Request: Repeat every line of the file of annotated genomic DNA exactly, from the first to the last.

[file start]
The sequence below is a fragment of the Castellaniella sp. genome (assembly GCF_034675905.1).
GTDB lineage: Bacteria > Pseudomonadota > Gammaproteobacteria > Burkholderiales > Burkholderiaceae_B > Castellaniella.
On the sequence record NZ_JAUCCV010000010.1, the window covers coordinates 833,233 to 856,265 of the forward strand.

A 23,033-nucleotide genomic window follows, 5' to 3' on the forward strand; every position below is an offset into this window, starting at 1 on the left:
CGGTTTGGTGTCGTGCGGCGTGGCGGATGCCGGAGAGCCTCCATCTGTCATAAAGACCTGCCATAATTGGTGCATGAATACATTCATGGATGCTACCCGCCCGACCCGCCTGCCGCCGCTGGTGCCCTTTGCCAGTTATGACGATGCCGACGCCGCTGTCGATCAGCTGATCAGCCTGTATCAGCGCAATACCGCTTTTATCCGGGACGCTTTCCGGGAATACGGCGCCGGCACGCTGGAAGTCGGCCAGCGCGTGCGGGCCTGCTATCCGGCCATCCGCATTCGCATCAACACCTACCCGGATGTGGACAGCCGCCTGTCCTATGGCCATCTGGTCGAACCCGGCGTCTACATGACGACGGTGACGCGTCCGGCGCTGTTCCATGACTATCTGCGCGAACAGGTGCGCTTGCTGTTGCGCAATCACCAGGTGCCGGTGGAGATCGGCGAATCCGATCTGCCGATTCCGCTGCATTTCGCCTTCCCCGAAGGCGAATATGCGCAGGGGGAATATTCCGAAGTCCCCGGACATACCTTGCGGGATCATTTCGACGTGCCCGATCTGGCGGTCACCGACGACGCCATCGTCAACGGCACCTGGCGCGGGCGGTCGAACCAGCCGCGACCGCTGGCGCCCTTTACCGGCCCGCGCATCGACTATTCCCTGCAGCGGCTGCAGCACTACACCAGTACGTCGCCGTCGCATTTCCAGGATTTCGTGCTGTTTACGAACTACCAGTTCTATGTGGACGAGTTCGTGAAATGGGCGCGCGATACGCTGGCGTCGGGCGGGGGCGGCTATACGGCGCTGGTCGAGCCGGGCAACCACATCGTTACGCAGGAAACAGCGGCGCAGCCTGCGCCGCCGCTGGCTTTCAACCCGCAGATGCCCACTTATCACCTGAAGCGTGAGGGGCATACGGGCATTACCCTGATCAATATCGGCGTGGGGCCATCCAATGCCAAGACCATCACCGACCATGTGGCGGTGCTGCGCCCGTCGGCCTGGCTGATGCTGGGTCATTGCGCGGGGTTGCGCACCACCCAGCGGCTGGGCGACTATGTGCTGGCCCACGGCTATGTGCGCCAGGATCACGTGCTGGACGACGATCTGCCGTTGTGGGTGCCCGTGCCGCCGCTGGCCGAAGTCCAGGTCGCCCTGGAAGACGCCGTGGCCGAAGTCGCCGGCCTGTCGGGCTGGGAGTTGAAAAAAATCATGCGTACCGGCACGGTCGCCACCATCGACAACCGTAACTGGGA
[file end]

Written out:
The sequence below is a fragment of the Castellaniella sp. genome (assembly GCF_034675905.1).
GTDB lineage: Bacteria > Pseudomonadota > Gammaproteobacteria > Burkholderiales > Burkholderiaceae_B > Castellaniella.
On the sequence record NZ_JAUCCV010000010.1, the window covers coordinates 833,233 to 856,265 of the forward strand.

A 23,033-nucleotide genomic window follows, 5' to 3' on the forward strand; every position below is an offset into this window, starting at 1 on the left:
CGGTTTGGTGTCGTGCGGCGTGGCGGATGCCGGAGAGCCTCCATCTGTCATAAAGACCTGCCATAATTGGTGCATGAATACATTCATGGATGCTACCCGCCCGACCCGCCTGCCGCCGCTGGTGCCCTTTGCCAGTTATGACGATGCCGACGCCGCTGTCGATCAGCTGATCAGCCTGTATCAGCGCAATACCGCTTTTATCCGGGACGCTTTCCGGGAATACGGCGCCGGCACGCTGGAAGTCGGCCAGCGCGTGCGGGCCTGCTATCCGGCCATCCGCATTCGCATCAACACCTACCCGGATGTGGACAGCCGCCTGTCCTATGGCCATCTGGTCGAACCCGGCGTCTACATGACGACGGTGACGCGTCCGGCGCTGTTCCATGACTATCTGCGCGAACAGGTGCGCTTGCTGTTGCGCAATCACCAGGTGCCGGTGGAGATCGGCGAATCCGATCTGCCGATTCCGCTGCATTTCGCCTTCCCCGAAGGCGAATATGCGCAGGGGGAATATTCCGAAGTCCCCGGACATACCTTGCGGGATCATTTCGACGTGCCCGATCTGGCGGTCACCGACGACGCCATCGTCAACGGCACCTGGCGCGGGCGGTCGAACCAGCCGCGACCGCTGGCGCCCTTTACCGGCCCGCGCATCGACTATTCCCTGCAGCGGCTGCAGCACTACACCAGTACGTCGCCGTCGCATTTCCAGGATTTCGTGCTGTTTACGAACTACCAGTTCTATGTGGACGAGTTCGTGAAATGGGCGCGCGATACGCTGGCGTCGGGCGGGGGCGGCTATACGGCGCTGGTCGAGCCGGGCAACCACATCGTTACGCAGGAAACAGCGGCGCAGCCTGCGCCGCCGCTGGCTTTCAACCCGCAGATGCCCACTTATCACCTGAAGCGTGAGGGGCATACGGGCATTACCCTGATCAATATCGGCGTGGGGCCATCCAATGCCAAGACCATCACCGACCATGTGGCGGTGCTGCGCCCGTCGGCCTGGCTGATGCTGGGTCATTGCGCGGGGTTGCGCACCACCCAGCGGCTGGGCGACTATGTGCTGGCCCACGGCTATGTGCGCCAGGATCACGTGCTGGACGACGATCTGCCGTTGTGGGTGCCCGTGCCGCCGCTGGCCGAAGTCCAGGTCGCCCTGGAAGACGCCGTGGCCGAAGTCGCCGGCCTGTCGGGCTGGGAGTTGAAAAAAATCATGCGTACCGGCACGGTCGCCACCATCGACAACCGTAACTGGGA